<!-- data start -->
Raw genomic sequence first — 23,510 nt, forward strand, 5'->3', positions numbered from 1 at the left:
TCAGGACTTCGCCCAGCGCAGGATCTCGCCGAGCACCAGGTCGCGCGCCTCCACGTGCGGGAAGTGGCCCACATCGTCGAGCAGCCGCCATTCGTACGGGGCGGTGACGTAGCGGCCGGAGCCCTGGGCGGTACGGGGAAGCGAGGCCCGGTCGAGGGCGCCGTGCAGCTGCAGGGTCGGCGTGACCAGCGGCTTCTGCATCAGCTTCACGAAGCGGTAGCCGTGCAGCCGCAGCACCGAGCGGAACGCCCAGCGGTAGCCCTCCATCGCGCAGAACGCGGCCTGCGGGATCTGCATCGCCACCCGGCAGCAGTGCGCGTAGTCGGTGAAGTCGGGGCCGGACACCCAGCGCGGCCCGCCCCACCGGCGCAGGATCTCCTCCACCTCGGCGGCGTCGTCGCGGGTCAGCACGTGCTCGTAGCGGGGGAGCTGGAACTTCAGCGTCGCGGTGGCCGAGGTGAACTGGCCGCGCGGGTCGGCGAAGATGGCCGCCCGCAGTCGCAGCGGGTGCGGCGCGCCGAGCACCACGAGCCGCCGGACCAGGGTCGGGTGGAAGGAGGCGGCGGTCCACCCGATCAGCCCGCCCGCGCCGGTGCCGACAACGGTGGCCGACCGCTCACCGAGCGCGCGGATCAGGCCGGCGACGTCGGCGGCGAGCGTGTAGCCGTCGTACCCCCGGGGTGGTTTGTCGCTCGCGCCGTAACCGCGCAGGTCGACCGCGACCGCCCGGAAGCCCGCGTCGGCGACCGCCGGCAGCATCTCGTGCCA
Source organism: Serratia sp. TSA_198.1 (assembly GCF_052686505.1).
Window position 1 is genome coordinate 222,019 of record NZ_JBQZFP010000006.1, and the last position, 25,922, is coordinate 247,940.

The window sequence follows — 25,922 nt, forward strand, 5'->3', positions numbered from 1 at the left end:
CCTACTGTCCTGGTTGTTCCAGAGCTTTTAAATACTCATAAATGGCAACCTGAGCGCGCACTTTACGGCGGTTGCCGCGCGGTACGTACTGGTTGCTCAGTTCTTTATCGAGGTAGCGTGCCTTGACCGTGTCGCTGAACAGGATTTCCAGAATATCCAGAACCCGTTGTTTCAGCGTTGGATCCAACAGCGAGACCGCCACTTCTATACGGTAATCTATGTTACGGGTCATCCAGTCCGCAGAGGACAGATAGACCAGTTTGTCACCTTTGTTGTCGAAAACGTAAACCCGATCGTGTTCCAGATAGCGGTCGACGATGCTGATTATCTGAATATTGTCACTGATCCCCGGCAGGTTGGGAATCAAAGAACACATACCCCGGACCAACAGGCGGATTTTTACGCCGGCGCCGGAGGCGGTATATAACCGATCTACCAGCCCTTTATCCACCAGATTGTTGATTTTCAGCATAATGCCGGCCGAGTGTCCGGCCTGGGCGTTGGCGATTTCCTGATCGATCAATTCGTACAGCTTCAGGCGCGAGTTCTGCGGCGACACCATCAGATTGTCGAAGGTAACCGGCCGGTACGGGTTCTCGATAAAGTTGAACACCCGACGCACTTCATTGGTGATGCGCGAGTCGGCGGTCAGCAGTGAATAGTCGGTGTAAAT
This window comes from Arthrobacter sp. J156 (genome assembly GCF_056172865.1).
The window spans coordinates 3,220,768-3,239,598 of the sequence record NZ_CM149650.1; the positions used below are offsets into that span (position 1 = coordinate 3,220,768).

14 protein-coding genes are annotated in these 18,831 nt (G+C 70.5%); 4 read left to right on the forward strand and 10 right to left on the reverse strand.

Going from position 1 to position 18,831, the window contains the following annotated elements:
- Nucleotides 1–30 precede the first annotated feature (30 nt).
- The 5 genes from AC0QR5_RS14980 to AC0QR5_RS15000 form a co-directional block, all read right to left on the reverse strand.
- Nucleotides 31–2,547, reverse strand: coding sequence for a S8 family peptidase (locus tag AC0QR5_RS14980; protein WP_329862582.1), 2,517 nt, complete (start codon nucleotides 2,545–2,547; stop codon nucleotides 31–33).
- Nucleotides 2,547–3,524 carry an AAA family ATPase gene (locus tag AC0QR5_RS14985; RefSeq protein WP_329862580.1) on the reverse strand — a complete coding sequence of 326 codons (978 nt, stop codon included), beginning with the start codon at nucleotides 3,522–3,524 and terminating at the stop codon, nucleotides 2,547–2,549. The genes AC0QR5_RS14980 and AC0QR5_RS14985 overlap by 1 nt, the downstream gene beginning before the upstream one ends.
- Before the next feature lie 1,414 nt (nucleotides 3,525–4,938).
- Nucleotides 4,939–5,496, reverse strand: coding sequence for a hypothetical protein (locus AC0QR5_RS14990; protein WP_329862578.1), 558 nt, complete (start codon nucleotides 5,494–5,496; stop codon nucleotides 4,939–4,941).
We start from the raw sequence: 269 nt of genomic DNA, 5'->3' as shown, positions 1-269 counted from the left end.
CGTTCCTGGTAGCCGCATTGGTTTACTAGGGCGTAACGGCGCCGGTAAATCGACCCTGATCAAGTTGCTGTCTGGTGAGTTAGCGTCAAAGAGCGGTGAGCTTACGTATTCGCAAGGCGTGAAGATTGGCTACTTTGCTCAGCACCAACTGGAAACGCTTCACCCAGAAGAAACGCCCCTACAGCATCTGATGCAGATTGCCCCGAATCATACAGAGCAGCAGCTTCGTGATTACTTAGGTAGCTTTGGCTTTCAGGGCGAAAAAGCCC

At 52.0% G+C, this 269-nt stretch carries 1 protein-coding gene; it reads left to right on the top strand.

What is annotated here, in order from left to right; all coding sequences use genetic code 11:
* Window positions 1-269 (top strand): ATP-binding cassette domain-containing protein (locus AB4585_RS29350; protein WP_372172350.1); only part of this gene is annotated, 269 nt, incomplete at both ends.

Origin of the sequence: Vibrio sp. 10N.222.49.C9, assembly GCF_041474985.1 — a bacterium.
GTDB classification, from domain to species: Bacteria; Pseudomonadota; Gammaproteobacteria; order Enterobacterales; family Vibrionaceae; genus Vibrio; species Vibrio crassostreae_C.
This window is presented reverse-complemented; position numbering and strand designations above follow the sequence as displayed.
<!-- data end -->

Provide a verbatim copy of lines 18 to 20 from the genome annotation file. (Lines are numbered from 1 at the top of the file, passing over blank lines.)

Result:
CGTTCCTGGTAGCCGCATTGGTTTACTAGGGCGTAACGGCGCCGGTAAATCGACCCTGATCAAGTTGCTGTCTGGTGAGTTAGCGTCAAAGAGCGGTGAGCTTACGTATTCGCAAGGCGTGAAGATTGGCTACTTTGCTCAGCACCAACTGGAAACGCTTCACCCAGAAGAAACGCCCCTACAGCATCTGATGCAGATTGCCCCGAATCATACAGAGCAGCAGCTTCGTGATTACTTAGGTAGCTTTGGCTTTCAGGGCGAAAAAGCCC

At 52.0% G+C, this 269-nt stretch carries 1 protein-coding gene; it reads left to right on the top strand.

What is annotated here, in order from left to right; all coding sequences use genetic code 11: